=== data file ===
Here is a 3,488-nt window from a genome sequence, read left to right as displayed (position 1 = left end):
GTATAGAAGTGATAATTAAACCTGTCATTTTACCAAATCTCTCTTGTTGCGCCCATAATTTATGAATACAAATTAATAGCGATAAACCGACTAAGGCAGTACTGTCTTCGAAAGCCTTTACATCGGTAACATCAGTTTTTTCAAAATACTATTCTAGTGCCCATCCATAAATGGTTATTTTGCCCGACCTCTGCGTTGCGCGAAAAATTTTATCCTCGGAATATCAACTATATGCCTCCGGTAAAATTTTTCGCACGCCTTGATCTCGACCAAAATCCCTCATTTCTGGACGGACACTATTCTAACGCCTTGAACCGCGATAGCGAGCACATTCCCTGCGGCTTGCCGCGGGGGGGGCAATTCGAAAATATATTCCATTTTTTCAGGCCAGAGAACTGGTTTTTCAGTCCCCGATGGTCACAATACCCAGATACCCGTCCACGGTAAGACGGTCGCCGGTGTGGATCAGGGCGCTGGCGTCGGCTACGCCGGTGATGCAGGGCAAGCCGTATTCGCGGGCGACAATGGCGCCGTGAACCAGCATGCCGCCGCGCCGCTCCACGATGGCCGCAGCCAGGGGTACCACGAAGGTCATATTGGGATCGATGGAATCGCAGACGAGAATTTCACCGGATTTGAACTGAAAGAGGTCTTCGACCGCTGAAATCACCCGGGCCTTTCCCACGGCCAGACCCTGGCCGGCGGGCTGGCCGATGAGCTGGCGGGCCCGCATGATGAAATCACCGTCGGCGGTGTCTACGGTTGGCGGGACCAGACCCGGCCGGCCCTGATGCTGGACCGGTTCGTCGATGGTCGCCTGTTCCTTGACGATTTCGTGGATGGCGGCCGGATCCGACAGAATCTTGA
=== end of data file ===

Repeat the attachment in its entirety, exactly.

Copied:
Here is a 3,488-nt window from a genome sequence, read left to right as displayed (position 1 = left end):
GTATAGAAGTGATAATTAAACCTGTCATTTTACCAAATCTCTCTTGTTGCGCCCATAATTTATGAATACAAATTAATAGCGATAAACCGACTAAGGCAGTACTGTCTTCGAAAGCCTTTACATCGGTAACATCAGTTTTTTCAAAATACTATTCTAGTGCCCATCCATAAATGGTTATTTTGCCCGACCTCTGCGTTGCGCGAAAAATTTTATCCTCGGAATATCAACTATATGCCTCCGGTAAAATTTTTCGCACGCCTTGATCTCGACCAAAATCCCTCATTTCTGGACGGACACTATTCTAACGCCTTGAACCGCGATAGCGAGCACATTCCCTGCGGCTTGCCGCGGGGGGGGCAATTCGAAAATATATTCCATTTTTTCAGGCCAGAGAACTGGTTTTTCAGTCCCCGATGGTCACAATACCCAGATACCCGTCCACGGTAAGACGGTCGCCGGTGTGGATCAGGGCGCTGGCGTCGGCTACGCCGGTGATGCAGGGCAAGCCGTATTCGCGGGCGACAATGGCGCCGTGAACCAGCATGCCGCCGCGCCGCTCCACGATGGCCGCAGCCAGGGGTACCACGAAGGTCATATTGGGATCGATGGAATCGCAGACGAGAATTTCACCGGATTTGAACTGAAAGAGGTCTTCGACCGCTGAAATCACCCGGGCCTTTCCCACGGCCAGACCCTGGCCGGCGGGCTGGCCGATGAGCTGGCGGGCCCGCATGATGAAATCACCGTCGGCGGTGTCTACGGTTGGCGGGACCAGACCCGGCCGGCCCTGATGCTGGACCGGTTCGTCGATGGTCGCCTGTTCCTTGACGATTTCGTGGATGGCGGCCGGATCCGACAGAATCTTGA